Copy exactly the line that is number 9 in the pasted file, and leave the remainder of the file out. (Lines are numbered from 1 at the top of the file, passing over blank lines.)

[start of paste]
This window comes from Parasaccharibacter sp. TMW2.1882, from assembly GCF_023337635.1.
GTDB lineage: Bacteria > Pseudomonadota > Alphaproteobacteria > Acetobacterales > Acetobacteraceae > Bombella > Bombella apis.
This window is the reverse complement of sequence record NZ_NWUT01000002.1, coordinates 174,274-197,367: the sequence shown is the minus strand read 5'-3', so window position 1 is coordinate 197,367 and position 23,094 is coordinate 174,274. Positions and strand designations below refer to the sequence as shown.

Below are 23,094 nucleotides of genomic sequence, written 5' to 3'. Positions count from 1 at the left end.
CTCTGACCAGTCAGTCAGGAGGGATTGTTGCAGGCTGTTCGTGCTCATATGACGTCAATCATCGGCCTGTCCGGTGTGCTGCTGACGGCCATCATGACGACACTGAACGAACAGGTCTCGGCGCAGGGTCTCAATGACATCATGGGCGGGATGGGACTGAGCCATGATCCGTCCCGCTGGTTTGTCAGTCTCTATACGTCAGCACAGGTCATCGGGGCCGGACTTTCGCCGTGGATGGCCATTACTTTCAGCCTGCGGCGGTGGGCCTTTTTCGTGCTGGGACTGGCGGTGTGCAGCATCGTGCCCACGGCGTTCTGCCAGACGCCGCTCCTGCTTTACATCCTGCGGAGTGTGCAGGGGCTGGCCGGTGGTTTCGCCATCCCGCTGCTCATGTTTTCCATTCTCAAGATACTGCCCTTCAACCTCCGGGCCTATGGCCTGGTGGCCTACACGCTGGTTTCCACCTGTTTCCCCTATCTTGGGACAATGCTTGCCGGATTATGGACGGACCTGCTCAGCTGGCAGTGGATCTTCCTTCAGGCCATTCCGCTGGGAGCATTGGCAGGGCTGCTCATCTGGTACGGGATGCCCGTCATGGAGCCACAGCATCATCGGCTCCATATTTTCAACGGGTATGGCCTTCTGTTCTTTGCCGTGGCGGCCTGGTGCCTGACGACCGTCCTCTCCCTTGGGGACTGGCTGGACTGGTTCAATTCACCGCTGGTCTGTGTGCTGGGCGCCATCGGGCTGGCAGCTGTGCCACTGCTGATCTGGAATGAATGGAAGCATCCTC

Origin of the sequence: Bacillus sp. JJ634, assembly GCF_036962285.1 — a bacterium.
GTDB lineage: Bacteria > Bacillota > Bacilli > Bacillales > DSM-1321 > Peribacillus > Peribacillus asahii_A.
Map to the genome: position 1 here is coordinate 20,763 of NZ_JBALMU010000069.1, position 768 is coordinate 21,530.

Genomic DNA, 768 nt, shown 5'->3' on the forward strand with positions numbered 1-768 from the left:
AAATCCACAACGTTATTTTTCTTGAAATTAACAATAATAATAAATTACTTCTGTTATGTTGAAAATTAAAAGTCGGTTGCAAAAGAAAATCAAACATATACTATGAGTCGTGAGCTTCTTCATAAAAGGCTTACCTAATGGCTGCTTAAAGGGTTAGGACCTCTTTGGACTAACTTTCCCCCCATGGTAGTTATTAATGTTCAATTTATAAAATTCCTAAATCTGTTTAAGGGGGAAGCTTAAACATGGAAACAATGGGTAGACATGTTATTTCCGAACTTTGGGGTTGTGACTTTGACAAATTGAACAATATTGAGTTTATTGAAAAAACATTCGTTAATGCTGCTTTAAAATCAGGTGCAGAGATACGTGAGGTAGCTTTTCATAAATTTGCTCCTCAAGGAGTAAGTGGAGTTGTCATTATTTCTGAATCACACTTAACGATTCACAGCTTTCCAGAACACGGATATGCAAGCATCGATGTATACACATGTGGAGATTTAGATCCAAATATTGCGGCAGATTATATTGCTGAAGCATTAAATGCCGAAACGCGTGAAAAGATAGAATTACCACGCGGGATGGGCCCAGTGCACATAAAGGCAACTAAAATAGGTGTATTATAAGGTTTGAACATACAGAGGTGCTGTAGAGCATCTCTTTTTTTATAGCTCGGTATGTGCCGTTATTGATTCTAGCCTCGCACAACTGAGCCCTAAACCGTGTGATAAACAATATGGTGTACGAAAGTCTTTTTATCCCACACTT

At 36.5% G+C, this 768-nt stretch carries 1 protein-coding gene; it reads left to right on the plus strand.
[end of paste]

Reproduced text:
Genomic DNA, 768 nt, shown 5'->3' on the forward strand with positions numbered 1-768 from the left: